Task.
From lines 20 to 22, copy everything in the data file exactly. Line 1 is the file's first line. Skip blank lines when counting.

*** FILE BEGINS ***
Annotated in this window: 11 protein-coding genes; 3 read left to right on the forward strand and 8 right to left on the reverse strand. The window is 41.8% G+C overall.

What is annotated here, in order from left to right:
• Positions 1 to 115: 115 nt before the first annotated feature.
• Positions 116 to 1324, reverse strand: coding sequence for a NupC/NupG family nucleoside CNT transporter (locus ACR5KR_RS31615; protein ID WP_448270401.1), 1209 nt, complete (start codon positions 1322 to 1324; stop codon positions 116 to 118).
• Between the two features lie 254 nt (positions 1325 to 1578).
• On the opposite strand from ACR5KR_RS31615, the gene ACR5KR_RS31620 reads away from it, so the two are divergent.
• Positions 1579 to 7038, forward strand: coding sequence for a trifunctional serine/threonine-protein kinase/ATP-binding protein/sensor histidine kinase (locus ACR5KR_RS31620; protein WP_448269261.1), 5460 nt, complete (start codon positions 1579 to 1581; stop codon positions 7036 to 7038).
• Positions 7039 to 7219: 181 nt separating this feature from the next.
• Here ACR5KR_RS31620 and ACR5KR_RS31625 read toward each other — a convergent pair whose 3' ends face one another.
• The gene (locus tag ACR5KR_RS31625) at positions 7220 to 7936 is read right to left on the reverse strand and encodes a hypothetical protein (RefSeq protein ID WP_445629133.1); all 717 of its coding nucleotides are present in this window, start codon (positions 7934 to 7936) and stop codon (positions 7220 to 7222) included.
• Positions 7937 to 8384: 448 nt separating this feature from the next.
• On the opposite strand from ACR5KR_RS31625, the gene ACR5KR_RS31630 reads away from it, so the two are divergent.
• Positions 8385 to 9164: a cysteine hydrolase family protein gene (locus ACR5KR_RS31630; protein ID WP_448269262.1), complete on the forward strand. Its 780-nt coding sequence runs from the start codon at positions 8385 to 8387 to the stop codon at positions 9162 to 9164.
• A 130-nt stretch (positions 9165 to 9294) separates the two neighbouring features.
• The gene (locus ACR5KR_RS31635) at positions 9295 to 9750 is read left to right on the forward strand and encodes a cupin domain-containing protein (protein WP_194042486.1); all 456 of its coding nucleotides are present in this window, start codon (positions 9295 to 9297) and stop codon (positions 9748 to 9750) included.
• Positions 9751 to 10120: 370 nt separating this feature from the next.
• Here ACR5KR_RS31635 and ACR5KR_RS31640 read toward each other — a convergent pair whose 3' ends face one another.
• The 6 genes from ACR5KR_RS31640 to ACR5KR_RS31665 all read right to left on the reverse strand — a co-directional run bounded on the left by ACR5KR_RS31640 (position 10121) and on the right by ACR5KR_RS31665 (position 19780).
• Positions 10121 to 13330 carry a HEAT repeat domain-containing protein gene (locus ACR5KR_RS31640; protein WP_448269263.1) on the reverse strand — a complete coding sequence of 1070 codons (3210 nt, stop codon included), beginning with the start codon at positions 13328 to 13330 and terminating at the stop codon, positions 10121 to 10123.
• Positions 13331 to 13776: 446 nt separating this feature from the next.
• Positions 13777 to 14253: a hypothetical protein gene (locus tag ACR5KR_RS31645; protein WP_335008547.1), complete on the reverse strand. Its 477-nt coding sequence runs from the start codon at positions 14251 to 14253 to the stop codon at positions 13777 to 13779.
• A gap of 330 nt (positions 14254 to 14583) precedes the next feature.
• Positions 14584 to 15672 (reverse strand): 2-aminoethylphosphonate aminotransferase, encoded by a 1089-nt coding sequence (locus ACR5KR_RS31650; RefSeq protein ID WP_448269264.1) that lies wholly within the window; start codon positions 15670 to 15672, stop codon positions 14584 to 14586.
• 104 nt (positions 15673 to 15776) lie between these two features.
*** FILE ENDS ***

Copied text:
• Positions 13331 to 13776: 446 nt separating this feature from the next.
• Positions 13777 to 14253: a hypothetical protein gene (locus tag ACR5KR_RS31645; protein WP_335008547.1), complete on the reverse strand. Its 477-nt coding sequence runs from the start codon at positions 14251 to 14253 to the stop codon at positions 13777 to 13779.
• A gap of 330 nt (positions 14254 to 14583) precedes the next feature.